Times of India, 29-09-2017  
Residents and commuters are looking forward to the 2.4 km flyover that promises to decongest the roads and streamline traffic in the next two years
While road-widening projects have drawn criticism from citizens, the civic authorities have been revisiting old project plans to decongest the roads. The flyover from Koramangala to the Indiranagar-Koramangala Inner Ring Road (estimated at Rs 200 crore), which was first proposed in 2014, is finally taking shape.

The project kickstarts...The four-lane bi-directional 2.4 km long flyover, which was planned twice once as a part of the Jawaharlal Nehru National Urban Renewal Mission (JNNURM) scheme in 2014, and again in the State Budget of 2015 was put on the backburner due to the paucity of funds.With traffic turning out to be a major issue for commuters using the Koramangala 100-feet road upto Domlur, Bruhat Bengaluru Mahanagara Palike (BBMP) has launched the project in full swing. Speaking exclusively to Times Property, K T Nagaraj, superintending engineer road infrastructure, BBMP, said, “The design of the flyover is ready and the soil testing along the route has begun. We will begin construction work in a month.“

The flyover corridor will connect Kendriya Sadan in Koramangala 2nd Block to the Ejipura Junction on the Inner Ring Road (IRR), thus soaring over the 100 feet Mahakavi Vemana Road. Covering a total area of 50,000 sq ft, it will be 5.5 metres high and 7.5 metres wide.

A busy stretch: The 100 feet wide Mahakavi Vemana Road stretches from the Madiwala underpass to the Sony World signal, passing through the choked Water Tank junction at Koramangala, in its route. It is the major nerve centre where traffic from Electronics City, BTM Layout, HSR Layout, Domlur and Old Airport Road converge, thus creating a chaotic mess. BMTC buses mostly use this junction to deboard their passengers, leading to bigger traffic jams. With St John's Hospital located next to this busy junction, ambulances often get ensnared in the traffic snarls.Residents too of Indiranagar and Domlur commuting to offices, banks, schools and colleges located in Koramangala, use the IRR, thus leading to the clogging of this stretch.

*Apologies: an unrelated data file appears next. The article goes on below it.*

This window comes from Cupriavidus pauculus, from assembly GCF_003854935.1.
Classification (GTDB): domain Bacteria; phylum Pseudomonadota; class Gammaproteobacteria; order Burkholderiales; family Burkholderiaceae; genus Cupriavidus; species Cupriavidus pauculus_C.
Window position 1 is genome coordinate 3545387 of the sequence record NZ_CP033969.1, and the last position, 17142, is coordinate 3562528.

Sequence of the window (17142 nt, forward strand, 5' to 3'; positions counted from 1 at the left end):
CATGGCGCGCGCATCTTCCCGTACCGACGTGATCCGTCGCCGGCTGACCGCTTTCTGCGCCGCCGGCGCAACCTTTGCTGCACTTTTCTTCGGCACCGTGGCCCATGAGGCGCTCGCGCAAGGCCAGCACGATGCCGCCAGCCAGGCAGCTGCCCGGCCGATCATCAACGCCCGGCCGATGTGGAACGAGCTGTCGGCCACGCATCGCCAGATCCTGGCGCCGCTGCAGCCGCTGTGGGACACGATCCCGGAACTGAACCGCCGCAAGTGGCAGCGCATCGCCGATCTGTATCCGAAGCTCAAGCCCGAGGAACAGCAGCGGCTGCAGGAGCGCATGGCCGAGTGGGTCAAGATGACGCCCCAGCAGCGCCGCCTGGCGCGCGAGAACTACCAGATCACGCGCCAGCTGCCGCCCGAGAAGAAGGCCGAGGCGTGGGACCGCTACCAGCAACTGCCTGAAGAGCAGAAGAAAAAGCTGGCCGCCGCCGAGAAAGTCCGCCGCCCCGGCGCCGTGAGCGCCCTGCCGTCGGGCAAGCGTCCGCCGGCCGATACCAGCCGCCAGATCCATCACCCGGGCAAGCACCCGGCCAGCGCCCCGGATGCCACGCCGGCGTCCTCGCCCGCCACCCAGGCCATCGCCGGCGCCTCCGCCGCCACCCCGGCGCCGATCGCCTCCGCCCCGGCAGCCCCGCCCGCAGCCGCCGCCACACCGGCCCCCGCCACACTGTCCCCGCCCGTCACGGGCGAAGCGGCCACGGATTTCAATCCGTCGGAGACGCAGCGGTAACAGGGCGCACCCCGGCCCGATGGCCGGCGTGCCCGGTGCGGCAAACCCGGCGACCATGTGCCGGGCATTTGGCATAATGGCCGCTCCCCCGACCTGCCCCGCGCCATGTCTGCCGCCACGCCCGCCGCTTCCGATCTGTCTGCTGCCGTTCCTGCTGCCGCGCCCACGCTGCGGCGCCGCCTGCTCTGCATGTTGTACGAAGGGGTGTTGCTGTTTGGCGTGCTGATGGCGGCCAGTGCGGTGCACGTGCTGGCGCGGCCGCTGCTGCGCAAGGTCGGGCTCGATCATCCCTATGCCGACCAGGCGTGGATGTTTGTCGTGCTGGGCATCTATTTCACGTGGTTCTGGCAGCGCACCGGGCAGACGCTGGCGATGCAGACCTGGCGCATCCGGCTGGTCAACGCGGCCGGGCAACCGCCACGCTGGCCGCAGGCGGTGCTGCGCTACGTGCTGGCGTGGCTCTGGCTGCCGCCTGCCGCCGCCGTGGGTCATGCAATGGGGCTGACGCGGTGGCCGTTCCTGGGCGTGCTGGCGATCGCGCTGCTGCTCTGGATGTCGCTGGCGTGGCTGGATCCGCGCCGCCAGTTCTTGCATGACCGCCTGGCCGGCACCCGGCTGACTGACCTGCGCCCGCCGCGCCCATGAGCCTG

Easing traffic: On any day, the traffic on Koramangala 100 feet road crawls bumper to bumper, thus taking 45 minutes to an hour to complete two kms. This main road provides vital connectivity for those travelling from Electronics City and Sarjapur Road towards Indiranagar, to reach the airport. Presently, the route passes through seven traffic junctions, with three of them being high traffic density ones at the Koramangala Water Tank, Sony World signal and Ejipura junction. The flyover promises to ease the traffic congestion on this route and cut travel time by at least 30 minutes.The up ramp will start at St John's College, towards the IRR, and an exit ramp near the Krupanidhi College for vehicles moving towards Sarjapur Road. This means, the traffic from Electronics City and BTM using the Sarjapur Road stretch passing St John's Hospital, and usually taking the left turn at the Koramangala Water Tank signal, will now go up the entry ramp and use the flyover. “This will reduce traffic by at least 40 per cent,“ the BBMP official shared.